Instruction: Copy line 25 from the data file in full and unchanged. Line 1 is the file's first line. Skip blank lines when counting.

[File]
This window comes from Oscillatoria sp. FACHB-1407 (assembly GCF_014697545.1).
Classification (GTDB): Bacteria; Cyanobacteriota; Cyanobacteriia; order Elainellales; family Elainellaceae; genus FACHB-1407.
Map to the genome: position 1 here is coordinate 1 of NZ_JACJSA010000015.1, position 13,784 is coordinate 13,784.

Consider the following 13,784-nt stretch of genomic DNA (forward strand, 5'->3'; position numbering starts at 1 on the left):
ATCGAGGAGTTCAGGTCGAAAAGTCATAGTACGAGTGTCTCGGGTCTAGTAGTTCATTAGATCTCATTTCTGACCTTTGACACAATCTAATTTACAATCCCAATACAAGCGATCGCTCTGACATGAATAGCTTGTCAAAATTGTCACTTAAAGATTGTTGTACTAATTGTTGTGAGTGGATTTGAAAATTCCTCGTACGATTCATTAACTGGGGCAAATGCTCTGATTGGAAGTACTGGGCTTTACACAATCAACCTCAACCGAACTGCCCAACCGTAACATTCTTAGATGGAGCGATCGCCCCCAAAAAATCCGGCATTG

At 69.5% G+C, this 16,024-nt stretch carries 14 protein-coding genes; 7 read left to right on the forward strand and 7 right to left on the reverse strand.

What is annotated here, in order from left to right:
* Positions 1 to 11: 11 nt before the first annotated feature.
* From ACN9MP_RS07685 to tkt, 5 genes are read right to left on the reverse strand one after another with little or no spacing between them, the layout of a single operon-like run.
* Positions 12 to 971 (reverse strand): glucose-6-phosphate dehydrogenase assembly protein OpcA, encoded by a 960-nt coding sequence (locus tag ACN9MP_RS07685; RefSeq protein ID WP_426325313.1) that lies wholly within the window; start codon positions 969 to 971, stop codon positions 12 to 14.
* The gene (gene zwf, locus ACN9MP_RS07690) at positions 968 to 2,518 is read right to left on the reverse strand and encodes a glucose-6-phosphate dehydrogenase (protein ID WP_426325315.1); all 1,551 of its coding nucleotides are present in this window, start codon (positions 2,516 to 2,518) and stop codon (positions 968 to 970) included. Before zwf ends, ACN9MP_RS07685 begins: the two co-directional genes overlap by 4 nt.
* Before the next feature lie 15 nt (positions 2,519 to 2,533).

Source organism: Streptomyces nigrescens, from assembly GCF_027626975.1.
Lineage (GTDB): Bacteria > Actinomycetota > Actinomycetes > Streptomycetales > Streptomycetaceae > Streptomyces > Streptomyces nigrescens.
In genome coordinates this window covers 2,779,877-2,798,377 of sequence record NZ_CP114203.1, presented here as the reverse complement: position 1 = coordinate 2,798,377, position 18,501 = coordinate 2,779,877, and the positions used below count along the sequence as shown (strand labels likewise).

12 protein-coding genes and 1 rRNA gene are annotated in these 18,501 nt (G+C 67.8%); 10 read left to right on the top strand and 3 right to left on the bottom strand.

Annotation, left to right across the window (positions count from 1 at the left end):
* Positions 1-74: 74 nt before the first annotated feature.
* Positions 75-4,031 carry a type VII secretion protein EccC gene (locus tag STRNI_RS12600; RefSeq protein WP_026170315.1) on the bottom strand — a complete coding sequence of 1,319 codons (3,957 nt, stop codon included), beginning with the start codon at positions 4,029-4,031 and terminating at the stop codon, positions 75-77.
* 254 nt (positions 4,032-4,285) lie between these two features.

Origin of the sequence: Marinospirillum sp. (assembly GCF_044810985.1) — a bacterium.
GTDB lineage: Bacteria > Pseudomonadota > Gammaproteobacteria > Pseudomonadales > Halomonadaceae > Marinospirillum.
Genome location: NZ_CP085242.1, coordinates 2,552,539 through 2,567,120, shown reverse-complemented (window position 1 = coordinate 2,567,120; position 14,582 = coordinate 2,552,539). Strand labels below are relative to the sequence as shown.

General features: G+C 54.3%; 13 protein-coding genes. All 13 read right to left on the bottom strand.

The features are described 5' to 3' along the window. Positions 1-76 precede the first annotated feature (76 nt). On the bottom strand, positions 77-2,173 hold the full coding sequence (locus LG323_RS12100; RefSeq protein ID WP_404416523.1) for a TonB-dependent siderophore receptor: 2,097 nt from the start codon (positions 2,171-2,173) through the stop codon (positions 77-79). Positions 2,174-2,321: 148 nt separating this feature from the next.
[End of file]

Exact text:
The features are described 5' to 3' along the window. Positions 1-76 precede the first annotated feature (76 nt). On the bottom strand, positions 77-2,173 hold the full coding sequence (locus LG323_RS12100; RefSeq protein ID WP_404416523.1) for a TonB-dependent siderophore receptor: 2,097 nt from the start codon (positions 2,171-2,173) through the stop codon (positions 77-79). Positions 2,174-2,321: 148 nt separating this feature from the next.